Devorah Heymann, Yaakov Stern, Stephanie Cosentino, Oksana Tatarina-Nulman, Jhedy N. Dorrejo and Yian Gu Pages 1356 - 1362 ( 7 )
Objective: To examine the relationship between alcohol, both the amount and type, and cognitive decline in a cohort of Alzheimer’s disease (AD) patients.
Methods: A cohort of 360 patients with early AD in New York, Boston, Baltimore and Paris were followed-up biannually for up to 19.28 years. At each visit, the cognitive profile of the patients was assessed using the modified Mini-Mental State Examination (mMMSE), and patients’ alcohol intake, including beverage type, was reported by patients’ primary caregivers. General estimating equation analysis was used to determine whether baseline alcohol use was associated with the rate of cognitive decline.
Results: Heavy drinkers (8 or more alcoholic drinks/week) had a faster cognitive decline, deteriorating 1.849 more points on their mMMSE score annually compared to abstainers (P = 0.001), or 2.444 more points compared to mild-moderate drinkers (1-7 alcoholic drinks/week) (P = 0.008). There was no significant difference when comparing mild-moderate drinkers to abstainers. Increasing standard drinks of hard liquor, but not beer or wine, was also associated with a faster rate of cognitive decline (β = -0.117 P = 0.001).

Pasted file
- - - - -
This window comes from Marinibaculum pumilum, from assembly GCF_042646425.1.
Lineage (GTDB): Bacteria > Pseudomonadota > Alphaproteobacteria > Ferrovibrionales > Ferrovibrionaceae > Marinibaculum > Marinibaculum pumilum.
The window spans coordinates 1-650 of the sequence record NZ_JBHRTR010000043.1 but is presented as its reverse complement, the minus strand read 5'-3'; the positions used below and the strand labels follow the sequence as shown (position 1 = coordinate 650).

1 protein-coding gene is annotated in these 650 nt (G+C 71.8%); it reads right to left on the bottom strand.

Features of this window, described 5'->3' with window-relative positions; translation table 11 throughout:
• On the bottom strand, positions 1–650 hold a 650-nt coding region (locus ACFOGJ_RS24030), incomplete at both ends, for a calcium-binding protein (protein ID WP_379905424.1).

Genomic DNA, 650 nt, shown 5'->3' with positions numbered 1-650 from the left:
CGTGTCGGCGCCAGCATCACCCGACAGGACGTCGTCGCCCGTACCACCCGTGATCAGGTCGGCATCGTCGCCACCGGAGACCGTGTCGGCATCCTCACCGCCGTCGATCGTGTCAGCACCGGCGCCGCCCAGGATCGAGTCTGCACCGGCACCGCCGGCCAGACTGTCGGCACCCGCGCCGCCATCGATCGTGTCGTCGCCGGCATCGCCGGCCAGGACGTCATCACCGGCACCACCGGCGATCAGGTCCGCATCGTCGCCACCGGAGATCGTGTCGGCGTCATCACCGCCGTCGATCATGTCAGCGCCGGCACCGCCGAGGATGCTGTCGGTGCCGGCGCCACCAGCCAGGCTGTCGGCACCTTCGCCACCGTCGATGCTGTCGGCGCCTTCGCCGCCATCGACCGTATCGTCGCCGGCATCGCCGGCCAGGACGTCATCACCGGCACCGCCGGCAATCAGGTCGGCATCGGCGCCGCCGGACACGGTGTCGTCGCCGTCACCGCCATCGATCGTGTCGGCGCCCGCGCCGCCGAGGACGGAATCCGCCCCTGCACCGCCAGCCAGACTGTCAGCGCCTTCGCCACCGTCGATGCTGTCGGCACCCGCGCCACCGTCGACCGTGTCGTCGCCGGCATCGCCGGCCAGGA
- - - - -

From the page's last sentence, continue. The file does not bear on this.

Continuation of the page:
Conclusion: Heavy alcohol consumption and more hard liquor are associated with a faster rate of cognitive decline in AD patients, suggesting that they may hasten progression of AD. Our results suggest that alcohol drinking habits might alter the course of AD.
Alcohol, Alzheimer's disease, cognitive decline, dementia, disease progression, hard liquor, risk factors in epidemiology.
630 W. 168th Street, P&S Box 16, New York, NY 10032, USA.